The extent and location of impervious surfaces within urban areas due to past and present city development strongly affects the amount and velocity of run-off during high-intensity rainfall and consequently influences the exposure of cities towards flooding. The frequency and intensity of extreme rainfall are expected to increase in many places due to climate change and thus further exacerbate the risk of pluvial flooding. This paper presents a combined hydrological-hydrodynamic modelling and remote sensing approach suitable for examining the susceptibility of European cities to pluvial flooding owing to recent changes in urban land cover, under present and future climatic conditions. Estimated changes in impervious urban surfaces based on Landsat satellite imagery covering the period 1984–2014 are combined with regionally downscaled estimates of current and expected future rainfall extremes to enable 2-D overland flow simulations and flood hazard assessments. The methodology is evaluated for the Danish city of Odense. Results suggest that the past 30 years of urban development alone has increased the city’s exposure to pluvial flooding by 6% for 10-year rainfall up to 26% for 100-year rainfall. Corresponding estimates for RCP4.5 and RCP8.5 climate change scenarios (2071–2100) are in the order of 40 and 100 %, indicating that land cover changes within cities can play a central role for the cities’ exposure to flooding and conversely also for their adaptation to a changed climate.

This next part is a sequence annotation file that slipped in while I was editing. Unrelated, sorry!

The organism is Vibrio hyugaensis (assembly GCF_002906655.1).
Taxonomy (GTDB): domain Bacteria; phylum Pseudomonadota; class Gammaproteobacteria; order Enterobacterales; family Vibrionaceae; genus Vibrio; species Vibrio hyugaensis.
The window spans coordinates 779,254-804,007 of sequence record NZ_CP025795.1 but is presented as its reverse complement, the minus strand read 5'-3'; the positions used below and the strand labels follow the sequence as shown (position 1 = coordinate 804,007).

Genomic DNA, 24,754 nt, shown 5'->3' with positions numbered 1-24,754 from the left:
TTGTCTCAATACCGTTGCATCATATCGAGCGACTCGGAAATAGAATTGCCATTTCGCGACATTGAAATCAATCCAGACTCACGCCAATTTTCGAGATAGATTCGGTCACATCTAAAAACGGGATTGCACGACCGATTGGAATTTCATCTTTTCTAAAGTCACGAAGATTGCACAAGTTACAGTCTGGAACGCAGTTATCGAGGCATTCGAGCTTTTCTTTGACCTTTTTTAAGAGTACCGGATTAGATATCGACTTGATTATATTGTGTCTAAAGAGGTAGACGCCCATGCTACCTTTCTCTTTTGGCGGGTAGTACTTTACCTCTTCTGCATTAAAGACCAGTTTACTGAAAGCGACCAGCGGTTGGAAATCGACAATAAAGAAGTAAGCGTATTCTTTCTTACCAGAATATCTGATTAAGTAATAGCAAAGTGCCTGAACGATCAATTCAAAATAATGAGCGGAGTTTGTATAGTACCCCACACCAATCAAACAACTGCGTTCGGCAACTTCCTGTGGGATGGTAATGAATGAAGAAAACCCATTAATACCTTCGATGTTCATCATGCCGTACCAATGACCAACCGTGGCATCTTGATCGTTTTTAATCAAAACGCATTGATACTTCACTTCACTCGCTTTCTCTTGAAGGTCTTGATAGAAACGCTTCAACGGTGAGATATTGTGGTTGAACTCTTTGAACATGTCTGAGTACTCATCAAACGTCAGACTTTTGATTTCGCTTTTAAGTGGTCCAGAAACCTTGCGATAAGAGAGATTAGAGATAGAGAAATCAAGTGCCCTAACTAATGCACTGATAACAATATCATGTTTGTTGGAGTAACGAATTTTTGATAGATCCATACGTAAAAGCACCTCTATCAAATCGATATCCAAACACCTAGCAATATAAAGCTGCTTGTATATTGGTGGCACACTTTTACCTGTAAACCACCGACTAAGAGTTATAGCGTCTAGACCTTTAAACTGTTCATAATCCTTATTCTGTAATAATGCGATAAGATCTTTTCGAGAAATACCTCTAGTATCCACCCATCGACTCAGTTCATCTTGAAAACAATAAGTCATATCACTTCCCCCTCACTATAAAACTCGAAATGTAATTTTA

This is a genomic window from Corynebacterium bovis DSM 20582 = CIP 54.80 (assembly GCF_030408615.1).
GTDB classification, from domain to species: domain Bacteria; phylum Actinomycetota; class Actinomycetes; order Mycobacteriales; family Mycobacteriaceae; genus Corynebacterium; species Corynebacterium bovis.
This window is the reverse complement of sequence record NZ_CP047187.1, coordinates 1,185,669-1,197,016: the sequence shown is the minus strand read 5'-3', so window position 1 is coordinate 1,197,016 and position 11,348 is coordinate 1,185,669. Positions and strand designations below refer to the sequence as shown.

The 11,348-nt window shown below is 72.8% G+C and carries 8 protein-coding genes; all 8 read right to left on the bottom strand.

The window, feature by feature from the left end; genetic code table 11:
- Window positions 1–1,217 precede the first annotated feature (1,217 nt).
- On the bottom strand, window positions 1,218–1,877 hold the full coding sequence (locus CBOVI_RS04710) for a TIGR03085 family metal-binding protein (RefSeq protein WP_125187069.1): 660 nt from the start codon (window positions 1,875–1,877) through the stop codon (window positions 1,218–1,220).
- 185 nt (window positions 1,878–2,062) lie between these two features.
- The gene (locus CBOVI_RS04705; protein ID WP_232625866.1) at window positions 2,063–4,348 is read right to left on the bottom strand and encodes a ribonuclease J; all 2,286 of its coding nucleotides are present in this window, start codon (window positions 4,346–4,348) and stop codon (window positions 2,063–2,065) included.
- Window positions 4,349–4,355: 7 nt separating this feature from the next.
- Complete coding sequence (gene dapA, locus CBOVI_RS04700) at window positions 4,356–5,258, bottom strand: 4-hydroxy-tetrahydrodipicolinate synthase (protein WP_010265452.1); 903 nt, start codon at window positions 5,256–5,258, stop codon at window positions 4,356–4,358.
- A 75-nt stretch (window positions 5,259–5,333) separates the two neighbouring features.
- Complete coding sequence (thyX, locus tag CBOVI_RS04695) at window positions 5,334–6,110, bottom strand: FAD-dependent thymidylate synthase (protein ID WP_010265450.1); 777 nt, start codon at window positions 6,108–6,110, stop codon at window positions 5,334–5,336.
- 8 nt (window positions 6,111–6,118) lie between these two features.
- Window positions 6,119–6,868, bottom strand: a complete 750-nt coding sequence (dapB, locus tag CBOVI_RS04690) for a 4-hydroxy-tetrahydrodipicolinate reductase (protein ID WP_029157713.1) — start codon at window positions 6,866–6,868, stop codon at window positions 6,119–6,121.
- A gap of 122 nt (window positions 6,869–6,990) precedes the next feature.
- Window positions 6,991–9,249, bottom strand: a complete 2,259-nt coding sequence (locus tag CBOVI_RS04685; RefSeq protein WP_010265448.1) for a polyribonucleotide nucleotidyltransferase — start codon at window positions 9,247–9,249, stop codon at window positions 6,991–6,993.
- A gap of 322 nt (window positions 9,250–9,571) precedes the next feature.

|Journal||Proceedings of the International Association of Hydrological Sciences (IAHS)|
|Publication status||Published - 2015|